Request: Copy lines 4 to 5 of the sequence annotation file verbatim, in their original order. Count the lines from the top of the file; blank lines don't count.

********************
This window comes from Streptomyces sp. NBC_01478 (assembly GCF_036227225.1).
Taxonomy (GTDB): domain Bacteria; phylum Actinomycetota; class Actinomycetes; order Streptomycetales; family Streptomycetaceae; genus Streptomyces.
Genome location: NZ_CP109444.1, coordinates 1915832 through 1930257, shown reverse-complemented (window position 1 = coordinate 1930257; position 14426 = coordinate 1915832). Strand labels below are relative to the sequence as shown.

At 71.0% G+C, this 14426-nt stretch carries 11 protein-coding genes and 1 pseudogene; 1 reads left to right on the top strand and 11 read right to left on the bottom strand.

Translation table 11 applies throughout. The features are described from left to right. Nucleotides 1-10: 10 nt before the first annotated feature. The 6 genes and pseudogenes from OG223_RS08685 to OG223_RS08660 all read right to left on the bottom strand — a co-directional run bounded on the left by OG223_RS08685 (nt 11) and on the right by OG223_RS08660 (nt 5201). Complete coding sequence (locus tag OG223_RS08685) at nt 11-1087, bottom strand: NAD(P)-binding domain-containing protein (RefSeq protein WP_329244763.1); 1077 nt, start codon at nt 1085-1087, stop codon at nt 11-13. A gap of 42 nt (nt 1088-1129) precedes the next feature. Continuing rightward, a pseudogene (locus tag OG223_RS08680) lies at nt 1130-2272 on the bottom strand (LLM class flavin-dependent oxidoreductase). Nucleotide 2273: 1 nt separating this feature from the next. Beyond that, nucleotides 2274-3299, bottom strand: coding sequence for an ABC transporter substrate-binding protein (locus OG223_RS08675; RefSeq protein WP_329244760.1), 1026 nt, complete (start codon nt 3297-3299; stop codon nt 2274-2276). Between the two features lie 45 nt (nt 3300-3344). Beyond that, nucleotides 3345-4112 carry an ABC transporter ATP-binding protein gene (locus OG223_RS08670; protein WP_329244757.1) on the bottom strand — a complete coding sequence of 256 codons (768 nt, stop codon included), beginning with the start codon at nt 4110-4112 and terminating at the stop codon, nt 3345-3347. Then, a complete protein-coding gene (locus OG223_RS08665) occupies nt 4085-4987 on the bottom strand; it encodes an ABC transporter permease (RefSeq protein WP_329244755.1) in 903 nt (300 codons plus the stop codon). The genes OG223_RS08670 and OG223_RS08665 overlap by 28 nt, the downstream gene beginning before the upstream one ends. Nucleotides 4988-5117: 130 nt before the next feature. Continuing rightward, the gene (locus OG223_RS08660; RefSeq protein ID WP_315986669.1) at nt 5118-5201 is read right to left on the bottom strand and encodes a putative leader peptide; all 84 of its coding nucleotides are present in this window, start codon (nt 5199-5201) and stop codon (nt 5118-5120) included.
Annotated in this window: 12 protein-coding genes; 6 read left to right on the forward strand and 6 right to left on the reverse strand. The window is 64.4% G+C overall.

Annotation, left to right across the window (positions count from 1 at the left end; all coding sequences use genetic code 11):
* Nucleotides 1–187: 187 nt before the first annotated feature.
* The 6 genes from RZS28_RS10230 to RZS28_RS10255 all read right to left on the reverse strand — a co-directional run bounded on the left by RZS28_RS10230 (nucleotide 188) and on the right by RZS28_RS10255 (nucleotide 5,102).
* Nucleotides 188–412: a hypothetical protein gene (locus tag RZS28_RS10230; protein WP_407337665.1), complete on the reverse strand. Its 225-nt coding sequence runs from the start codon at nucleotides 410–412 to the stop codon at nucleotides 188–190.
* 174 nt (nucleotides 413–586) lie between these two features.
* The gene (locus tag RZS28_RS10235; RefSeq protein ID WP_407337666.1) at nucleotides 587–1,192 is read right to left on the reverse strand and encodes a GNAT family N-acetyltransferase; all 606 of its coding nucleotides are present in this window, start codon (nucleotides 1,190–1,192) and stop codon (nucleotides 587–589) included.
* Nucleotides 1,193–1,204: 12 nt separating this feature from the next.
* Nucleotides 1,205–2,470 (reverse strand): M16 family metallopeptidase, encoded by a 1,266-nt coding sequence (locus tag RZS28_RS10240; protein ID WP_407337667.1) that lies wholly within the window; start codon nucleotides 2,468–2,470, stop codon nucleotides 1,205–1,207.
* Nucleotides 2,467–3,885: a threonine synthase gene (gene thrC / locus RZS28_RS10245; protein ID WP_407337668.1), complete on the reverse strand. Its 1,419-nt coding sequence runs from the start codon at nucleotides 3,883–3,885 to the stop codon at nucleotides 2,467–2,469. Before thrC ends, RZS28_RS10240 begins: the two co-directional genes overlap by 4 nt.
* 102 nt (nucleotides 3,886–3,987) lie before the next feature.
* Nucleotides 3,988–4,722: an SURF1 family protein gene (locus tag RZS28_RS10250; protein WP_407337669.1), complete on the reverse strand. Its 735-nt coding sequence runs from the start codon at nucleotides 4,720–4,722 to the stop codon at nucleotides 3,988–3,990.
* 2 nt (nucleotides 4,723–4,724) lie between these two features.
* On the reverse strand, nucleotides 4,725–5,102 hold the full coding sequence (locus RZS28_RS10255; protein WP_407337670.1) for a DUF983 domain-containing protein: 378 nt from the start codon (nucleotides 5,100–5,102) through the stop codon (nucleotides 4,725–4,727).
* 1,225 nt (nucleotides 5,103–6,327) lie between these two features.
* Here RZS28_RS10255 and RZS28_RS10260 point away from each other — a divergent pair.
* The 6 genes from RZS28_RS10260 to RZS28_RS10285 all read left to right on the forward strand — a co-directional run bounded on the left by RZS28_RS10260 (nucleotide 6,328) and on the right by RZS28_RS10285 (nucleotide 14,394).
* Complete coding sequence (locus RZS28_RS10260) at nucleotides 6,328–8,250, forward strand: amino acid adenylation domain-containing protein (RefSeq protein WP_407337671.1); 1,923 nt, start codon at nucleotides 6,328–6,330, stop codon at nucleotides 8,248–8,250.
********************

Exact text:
At 71.0% G+C, this 14426-nt stretch carries 11 protein-coding genes and 1 pseudogene; 1 reads left to right on the top strand and 11 read right to left on the bottom strand.

Translation table 11 applies throughout. The features are described from left to right. Nucleotides 1-10: 10 nt before the first annotated feature. The 6 genes and pseudogenes from OG223_RS08685 to OG223_RS08660 all read right to left on the bottom strand — a co-directional run bounded on the left by OG223_RS08685 (nt 11) and on the right by OG223_RS08660 (nt 5201). Complete coding sequence (locus tag OG223_RS08685) at nt 11-1087, bottom strand: NAD(P)-binding domain-containing protein (RefSeq protein WP_329244763.1); 1077 nt, start codon at nt 1085-1087, stop codon at nt 11-13. A gap of 42 nt (nt 1088-1129) precedes the next feature. Continuing rightward, a pseudogene (locus tag OG223_RS08680) lies at nt 1130-2272 on the bottom strand (LLM class flavin-dependent oxidoreductase). Nucleotide 2273: 1 nt separating this feature from the next. Beyond that, nucleotides 2274-3299, bottom strand: coding sequence for an ABC transporter substrate-binding protein (locus OG223_RS08675; RefSeq protein WP_329244760.1), 1026 nt, complete (start codon nt 3297-3299; stop codon nt 2274-2276). Between the two features lie 45 nt (nt 3300-3344). Beyond that, nucleotides 3345-4112 carry an ABC transporter ATP-binding protein gene (locus OG223_RS08670; protein WP_329244757.1) on the bottom strand — a complete coding sequence of 256 codons (768 nt, stop codon included), beginning with the start codon at nt 4110-4112 and terminating at the stop codon, nt 3345-3347. Then, a complete protein-coding gene (locus OG223_RS08665) occupies nt 4085-4987 on the bottom strand; it encodes an ABC transporter permease (RefSeq protein WP_329244755.1) in 903 nt (300 codons plus the stop codon). The genes OG223_RS08670 and OG223_RS08665 overlap by 28 nt, the downstream gene beginning before the upstream one ends. Nucleotides 4988-5117: 130 nt before the next feature. Continuing rightward, the gene (locus OG223_RS08660; RefSeq protein ID WP_315986669.1) at nt 5118-5201 is read right to left on the bottom strand and encodes a putative leader peptide; all 84 of its coding nucleotides are present in this window, start codon (nt 5199-5201) and stop codon (nt 5118-5120) included.